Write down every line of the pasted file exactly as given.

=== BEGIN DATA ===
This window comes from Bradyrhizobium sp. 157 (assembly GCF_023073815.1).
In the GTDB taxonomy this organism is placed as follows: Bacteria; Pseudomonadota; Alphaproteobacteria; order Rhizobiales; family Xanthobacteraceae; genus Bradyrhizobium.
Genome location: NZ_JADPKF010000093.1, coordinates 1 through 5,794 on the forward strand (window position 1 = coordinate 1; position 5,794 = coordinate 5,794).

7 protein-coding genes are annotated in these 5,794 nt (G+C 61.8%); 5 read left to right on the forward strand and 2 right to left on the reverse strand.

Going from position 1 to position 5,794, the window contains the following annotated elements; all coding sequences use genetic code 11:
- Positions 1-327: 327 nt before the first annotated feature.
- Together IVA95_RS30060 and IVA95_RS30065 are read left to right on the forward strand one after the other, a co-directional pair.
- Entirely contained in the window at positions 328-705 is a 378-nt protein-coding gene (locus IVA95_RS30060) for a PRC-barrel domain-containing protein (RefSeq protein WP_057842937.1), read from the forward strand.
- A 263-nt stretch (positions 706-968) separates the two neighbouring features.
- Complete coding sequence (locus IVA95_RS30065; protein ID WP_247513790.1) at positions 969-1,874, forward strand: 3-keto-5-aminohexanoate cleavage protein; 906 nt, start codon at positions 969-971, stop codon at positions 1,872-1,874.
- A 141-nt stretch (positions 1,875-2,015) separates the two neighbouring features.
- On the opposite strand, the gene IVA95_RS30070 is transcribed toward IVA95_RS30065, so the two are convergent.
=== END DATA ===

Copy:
This window comes from Bradyrhizobium sp. 157 (assembly GCF_023073815.1).
In the GTDB taxonomy this organism is placed as follows: Bacteria; Pseudomonadota; Alphaproteobacteria; order Rhizobiales; family Xanthobacteraceae; genus Bradyrhizobium.
Genome location: NZ_JADPKF010000093.1, coordinates 1 through 5,794 on the forward strand (window position 1 = coordinate 1; position 5,794 = coordinate 5,794).

7 protein-coding genes are annotated in these 5,794 nt (G+C 61.8%); 5 read left to right on the forward strand and 2 right to left on the reverse strand.

Going from position 1 to position 5,794, the window contains the following annotated elements; all coding sequences use genetic code 11:
- Positions 1-327: 327 nt before the first annotated feature.
- Together IVA95_RS30060 and IVA95_RS30065 are read left to right on the forward strand one after the other, a co-directional pair.
- Entirely contained in the window at positions 328-705 is a 378-nt protein-coding gene (locus IVA95_RS30060) for a PRC-barrel domain-containing protein (RefSeq protein WP_057842937.1), read from the forward strand.
- A 263-nt stretch (positions 706-968) separates the two neighbouring features.
- Complete coding sequence (locus IVA95_RS30065; protein ID WP_247513790.1) at positions 969-1,874, forward strand: 3-keto-5-aminohexanoate cleavage protein; 906 nt, start codon at positions 969-971, stop codon at positions 1,872-1,874.
- A 141-nt stretch (positions 1,875-2,015) separates the two neighbouring features.
- On the opposite strand, the gene IVA95_RS30070 is transcribed toward IVA95_RS30065, so the two are convergent.